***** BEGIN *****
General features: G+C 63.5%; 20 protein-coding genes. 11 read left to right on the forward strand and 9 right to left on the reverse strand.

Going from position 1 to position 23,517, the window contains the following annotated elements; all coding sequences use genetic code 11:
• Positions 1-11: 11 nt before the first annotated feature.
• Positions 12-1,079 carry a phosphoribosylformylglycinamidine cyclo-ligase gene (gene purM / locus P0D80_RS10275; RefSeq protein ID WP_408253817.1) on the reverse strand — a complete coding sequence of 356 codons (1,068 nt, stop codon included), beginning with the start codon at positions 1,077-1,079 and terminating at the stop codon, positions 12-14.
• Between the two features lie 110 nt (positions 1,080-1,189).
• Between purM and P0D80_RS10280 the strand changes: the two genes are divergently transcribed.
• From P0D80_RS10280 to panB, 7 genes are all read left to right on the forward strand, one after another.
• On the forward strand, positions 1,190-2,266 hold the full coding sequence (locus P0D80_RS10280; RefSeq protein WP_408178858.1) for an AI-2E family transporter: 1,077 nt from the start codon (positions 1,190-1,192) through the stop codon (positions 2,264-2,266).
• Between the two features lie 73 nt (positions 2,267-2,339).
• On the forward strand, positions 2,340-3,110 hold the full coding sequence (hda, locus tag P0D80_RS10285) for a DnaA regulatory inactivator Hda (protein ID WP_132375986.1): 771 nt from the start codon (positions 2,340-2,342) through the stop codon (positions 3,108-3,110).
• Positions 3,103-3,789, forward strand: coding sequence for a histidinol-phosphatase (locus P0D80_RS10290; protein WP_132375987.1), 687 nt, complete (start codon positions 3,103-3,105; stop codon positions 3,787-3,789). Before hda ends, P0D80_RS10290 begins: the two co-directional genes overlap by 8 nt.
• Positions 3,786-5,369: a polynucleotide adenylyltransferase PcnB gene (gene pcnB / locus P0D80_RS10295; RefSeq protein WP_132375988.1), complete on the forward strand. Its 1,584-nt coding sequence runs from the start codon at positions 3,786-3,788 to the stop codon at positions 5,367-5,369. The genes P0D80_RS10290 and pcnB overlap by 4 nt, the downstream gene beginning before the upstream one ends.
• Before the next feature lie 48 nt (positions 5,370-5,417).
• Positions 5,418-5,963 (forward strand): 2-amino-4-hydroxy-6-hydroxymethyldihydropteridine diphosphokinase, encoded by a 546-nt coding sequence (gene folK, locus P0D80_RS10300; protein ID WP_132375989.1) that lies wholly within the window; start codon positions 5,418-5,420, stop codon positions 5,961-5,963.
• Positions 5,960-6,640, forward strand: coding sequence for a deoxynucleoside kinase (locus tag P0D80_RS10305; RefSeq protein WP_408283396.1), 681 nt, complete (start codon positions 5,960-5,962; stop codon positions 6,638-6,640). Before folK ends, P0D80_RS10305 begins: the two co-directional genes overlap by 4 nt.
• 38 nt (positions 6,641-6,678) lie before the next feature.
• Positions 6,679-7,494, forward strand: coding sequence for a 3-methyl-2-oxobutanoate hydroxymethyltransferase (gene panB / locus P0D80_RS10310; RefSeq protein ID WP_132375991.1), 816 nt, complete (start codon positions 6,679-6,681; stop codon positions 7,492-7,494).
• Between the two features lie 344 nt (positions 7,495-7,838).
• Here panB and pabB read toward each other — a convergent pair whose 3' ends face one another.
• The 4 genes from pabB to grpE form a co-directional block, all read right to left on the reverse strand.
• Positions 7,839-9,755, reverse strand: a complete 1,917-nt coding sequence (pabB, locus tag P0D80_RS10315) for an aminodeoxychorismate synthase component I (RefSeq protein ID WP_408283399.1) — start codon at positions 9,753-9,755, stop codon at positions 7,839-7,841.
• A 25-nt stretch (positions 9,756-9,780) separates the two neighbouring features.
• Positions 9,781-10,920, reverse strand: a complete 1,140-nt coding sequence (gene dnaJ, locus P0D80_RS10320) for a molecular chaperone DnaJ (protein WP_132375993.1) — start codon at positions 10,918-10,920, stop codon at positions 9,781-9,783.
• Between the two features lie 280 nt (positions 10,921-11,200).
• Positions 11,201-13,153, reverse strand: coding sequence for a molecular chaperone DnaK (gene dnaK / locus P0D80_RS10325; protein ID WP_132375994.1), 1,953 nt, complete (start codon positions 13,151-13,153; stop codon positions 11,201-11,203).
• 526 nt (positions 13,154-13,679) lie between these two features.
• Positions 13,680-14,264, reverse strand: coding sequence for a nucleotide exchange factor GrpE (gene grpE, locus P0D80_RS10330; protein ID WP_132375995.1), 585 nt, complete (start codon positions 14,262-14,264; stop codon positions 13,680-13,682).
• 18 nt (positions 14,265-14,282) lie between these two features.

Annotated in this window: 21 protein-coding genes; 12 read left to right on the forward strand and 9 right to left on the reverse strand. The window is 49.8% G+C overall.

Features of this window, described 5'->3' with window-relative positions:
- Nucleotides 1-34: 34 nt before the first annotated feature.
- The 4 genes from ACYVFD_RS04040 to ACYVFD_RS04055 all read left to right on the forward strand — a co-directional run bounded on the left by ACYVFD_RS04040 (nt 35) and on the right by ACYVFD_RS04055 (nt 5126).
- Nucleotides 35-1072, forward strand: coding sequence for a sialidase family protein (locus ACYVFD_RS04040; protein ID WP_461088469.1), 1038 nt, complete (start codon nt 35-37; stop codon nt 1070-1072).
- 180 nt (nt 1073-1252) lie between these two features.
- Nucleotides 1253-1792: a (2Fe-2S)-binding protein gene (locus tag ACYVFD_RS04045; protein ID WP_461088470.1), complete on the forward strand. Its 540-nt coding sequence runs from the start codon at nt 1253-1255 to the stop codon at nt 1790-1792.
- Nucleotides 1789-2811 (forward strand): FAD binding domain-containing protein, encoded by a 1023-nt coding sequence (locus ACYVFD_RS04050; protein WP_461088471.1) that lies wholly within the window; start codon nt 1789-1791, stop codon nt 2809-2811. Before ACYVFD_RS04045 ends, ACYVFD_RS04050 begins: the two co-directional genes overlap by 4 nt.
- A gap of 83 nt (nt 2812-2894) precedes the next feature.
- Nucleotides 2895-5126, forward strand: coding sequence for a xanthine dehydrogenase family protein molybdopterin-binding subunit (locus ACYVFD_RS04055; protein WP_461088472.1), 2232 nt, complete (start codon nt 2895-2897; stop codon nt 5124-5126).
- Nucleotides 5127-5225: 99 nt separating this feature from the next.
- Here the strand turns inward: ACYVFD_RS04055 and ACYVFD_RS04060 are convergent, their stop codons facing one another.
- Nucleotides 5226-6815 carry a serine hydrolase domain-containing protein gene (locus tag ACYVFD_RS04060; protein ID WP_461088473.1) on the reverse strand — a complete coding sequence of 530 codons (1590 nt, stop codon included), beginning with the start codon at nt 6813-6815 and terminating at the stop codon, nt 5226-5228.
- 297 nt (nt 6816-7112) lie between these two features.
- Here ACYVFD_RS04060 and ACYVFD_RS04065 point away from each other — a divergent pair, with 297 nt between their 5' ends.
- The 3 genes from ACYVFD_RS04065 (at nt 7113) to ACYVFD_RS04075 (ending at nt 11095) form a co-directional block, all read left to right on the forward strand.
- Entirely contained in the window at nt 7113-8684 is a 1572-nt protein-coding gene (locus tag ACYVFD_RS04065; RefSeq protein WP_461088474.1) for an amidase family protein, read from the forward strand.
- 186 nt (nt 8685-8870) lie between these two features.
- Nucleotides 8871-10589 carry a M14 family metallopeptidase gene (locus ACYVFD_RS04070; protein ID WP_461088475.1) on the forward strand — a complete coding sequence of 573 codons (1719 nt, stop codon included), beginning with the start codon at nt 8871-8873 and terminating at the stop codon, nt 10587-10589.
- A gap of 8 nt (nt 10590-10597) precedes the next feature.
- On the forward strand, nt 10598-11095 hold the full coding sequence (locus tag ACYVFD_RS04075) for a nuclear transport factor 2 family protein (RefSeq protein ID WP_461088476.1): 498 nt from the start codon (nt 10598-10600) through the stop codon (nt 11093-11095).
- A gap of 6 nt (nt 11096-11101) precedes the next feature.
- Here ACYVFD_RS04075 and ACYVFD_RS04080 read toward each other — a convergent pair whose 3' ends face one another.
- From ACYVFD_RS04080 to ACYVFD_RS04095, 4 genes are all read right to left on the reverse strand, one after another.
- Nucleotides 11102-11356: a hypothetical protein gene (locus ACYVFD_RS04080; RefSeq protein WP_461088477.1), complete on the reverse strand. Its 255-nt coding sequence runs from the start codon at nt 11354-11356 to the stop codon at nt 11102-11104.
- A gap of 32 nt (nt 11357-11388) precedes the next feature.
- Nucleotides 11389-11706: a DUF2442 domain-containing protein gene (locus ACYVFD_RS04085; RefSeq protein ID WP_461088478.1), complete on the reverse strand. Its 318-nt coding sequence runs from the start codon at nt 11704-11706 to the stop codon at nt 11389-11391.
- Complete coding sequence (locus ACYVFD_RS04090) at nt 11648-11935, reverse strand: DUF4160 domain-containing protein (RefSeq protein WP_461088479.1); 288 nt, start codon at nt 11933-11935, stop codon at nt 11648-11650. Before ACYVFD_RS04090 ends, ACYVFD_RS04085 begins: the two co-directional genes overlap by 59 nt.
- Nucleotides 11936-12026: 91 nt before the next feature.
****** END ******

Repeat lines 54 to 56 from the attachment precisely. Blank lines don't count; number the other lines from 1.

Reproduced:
- A gap of 32 nt (nt 11357-11388) precedes the next feature.
- Nucleotides 11389-11706: a DUF2442 domain-containing protein gene (locus ACYVFD_RS04085; RefSeq protein ID WP_461088478.1), complete on the reverse strand. Its 318-nt coding sequence runs from the start codon at nt 11704-11706 to the stop codon at nt 11389-11391.
- Complete coding sequence (locus ACYVFD_RS04090) at nt 11648-11935, reverse strand: DUF4160 domain-containing protein (RefSeq protein WP_461088479.1); 288 nt, start codon at nt 11933-11935, stop codon at nt 11648-11650. Before ACYVFD_RS04090 ends, ACYVFD_RS04085 begins: the two co-directional genes overlap by 59 nt.